Adventures in the Mountains

Some addictions aren’t too bad to have. Mountain addiction is one of those. Once you go, you fall for them—and you can’t wait to go back. It doesn't matter which mountain range it is; anything above a certain height seems to possess something magical, something raw—something original; something that’s both quiet and wild. And it doesn’t matter where in the world you go, once experienced, you’ll feel a magnetic attraction to those rocky giants.

It doesn't matter which mountain range it is; anything above a certain height seems to possess something magical, something raw—something original; something that’s both quiet and wild.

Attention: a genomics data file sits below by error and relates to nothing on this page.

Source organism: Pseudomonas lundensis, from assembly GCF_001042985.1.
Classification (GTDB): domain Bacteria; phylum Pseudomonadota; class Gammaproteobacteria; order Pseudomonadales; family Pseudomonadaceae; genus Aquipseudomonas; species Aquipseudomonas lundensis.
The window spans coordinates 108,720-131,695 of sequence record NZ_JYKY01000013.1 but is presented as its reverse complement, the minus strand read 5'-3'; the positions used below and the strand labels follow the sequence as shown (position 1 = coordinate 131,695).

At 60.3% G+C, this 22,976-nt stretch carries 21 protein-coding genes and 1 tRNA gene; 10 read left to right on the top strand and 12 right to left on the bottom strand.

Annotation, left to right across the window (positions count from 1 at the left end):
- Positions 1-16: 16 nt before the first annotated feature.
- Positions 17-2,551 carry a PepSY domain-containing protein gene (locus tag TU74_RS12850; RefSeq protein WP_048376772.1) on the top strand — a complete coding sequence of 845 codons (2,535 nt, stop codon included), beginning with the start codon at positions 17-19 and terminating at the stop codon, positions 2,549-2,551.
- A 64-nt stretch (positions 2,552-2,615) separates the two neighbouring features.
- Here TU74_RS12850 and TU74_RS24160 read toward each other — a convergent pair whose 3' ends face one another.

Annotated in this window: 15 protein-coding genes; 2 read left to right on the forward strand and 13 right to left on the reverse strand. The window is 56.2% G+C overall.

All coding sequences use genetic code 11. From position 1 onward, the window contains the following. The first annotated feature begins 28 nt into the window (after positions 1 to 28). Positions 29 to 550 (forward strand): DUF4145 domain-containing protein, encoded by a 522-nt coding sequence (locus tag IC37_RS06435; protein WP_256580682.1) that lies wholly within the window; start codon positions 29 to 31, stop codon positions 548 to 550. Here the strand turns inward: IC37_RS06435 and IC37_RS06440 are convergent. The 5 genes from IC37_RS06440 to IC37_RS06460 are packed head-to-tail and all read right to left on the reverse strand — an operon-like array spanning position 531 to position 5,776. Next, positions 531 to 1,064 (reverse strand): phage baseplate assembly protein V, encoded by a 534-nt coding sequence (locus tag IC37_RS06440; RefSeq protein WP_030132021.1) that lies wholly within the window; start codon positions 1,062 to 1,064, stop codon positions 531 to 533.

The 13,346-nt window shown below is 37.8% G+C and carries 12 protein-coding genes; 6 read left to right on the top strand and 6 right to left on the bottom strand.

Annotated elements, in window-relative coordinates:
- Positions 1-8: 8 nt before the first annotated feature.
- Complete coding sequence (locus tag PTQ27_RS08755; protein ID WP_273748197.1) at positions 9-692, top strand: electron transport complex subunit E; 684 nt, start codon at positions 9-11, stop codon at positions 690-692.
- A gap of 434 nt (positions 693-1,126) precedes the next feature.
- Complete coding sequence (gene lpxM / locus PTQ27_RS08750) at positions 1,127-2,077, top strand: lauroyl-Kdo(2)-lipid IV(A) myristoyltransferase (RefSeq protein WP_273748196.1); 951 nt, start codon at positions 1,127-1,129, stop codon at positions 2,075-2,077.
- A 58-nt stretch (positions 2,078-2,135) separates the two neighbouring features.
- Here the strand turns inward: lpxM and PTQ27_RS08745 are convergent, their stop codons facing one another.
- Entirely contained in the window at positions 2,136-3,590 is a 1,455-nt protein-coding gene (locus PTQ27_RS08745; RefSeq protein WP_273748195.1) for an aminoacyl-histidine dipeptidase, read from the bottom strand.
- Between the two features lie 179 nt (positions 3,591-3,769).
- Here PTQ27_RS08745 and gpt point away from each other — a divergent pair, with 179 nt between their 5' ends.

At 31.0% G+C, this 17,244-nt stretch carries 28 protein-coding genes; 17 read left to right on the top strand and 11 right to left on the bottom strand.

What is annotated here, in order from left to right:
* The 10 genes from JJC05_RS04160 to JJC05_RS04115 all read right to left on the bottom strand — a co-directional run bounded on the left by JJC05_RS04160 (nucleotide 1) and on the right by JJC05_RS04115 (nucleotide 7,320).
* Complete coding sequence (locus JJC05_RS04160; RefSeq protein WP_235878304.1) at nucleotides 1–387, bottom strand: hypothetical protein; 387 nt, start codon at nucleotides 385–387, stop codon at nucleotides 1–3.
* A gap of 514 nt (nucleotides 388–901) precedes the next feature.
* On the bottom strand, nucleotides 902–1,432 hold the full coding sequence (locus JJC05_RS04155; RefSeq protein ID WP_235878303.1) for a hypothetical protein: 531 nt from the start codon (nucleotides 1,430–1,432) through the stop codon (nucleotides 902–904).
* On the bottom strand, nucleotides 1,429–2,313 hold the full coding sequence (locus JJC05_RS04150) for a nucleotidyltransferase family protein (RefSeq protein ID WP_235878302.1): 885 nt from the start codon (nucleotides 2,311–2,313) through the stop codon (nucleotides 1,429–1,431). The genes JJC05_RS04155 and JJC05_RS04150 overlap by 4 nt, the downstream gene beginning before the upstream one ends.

Mountain Adventures for You

Choose from our ready-to-go Collections with handpicked Tours and lots of handy information, created by passionate people like you.

4 romantic huts high above the Ötztal
Hiking Collection by
Traversée du Massif Vosgien — Alsace bikepacking
Mountain Biking Collection by
Huts for romantic getaways
Hiking Collection by
Your first transalp — Via Claudia Augusta
Mountain Biking Collection by
Hiking through the Sea of Stone
Hiking Collection by
The "Traumpfad" from Munich to Venice
Hiking Collection by
10 epic Alpine challenges
Road Cycling Collection by
The Marvin Trail — an advanced transalp
Mountain Biking Collection by
Bikepacking in between Munich and Venice
Bike Touring Collection by
Trekking to Everest Base Camp
Hiking Collection by

The right season